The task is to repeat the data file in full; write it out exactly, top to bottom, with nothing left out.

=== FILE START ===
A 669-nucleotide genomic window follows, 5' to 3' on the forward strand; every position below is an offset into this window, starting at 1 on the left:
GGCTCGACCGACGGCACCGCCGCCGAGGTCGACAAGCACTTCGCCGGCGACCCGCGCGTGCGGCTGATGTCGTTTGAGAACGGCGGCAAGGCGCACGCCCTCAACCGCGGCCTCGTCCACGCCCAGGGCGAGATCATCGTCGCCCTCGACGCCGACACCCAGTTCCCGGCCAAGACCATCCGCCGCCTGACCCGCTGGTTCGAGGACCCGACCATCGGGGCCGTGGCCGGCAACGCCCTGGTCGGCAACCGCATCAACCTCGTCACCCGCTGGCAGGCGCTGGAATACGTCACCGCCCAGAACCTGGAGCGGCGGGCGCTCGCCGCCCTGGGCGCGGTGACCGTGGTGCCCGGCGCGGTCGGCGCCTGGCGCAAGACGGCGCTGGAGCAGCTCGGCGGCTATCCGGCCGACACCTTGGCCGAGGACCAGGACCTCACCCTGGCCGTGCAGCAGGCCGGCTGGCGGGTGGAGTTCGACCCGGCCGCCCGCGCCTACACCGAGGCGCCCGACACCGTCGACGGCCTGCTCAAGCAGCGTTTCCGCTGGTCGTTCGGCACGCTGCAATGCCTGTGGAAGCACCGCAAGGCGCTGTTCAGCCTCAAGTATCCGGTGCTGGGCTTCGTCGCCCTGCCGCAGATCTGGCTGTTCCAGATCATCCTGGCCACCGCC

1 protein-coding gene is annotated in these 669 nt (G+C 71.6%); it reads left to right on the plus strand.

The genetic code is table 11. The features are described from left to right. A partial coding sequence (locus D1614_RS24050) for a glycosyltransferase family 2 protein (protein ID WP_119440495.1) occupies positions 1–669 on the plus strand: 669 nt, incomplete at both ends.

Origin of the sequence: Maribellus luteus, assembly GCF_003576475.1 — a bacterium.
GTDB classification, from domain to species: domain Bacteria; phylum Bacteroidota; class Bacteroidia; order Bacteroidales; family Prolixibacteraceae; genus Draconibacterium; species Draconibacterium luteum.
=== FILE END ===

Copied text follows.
A 669-nucleotide genomic window follows, 5' to 3' on the forward strand; every position below is an offset into this window, starting at 1 on the left:
GGCTCGACCGACGGCACCGCCGCCGAGGTCGACAAGCACTTCGCCGGCGACCCGCGCGTGCGGCTGATGTCGTTTGAGAACGGCGGCAAGGCGCACGCCCTCAACCGCGGCCTCGTCCACGCCCAGGGCGAGATCATCGTCGCCCTCGACGCCGACACCCAGTTCCCGGCCAAGACCATCCGCCGCCTGACCCGCTGGTTCGAGGACCCGACCATCGGGGCCGTGGCCGGCAACGCCCTGGTCGGCAACCGCATCAACCTCGTCACCCGCTGGCAGGCGCTGGAATACGTCACCGCCCAGAACCTGGAGCGGCGGGCGCTCGCCGCCCTGGGCGCGGTGACCGTGGTGCCCGGCGCGGTCGGCGCCTGGCGCAAGACGGCGCTGGAGCAGCTCGGCGGCTATCCGGCCGACACCTTGGCCGAGGACCAGGACCTCACCCTGGCCGTGCAGCAGGCCGGCTGGCGGGTGGAGTTCGACCCGGCCGCCCGCGCCTACACCGAGGCGCCCGACACCGTCGACGGCCTGCTCAAGCAGCGTTTCCGCTGGTCGTTCGGCACGCTGCAATGCCTGTGGAAGCACCGCAAGGCGCTGTTCAGCCTCAAGTATCCGGTGCTGGGCTTCGTCGCCCTGCCGCAGATCTGGCTGTTCCAGATCATCCTGGCCACCGCC

1 protein-coding gene is annotated in these 669 nt (G+C 71.6%); it reads left to right on the plus strand.

The genetic code is table 11. The features are described from left to right. A partial coding sequence (locus D1614_RS24050) for a glycosyltransferase family 2 protein (protein ID WP_119440495.1) occupies positions 1–669 on the plus strand: 669 nt, incomplete at both ends.

Origin of the sequence: Maribellus luteus, assembly GCF_003576475.1 — a bacterium.
GTDB classification, from domain to species: domain Bacteria; phylum Bacteroidota; class Bacteroidia; order Bacteroidales; family Prolixibacteraceae; genus Draconibacterium; species Draconibacterium luteum.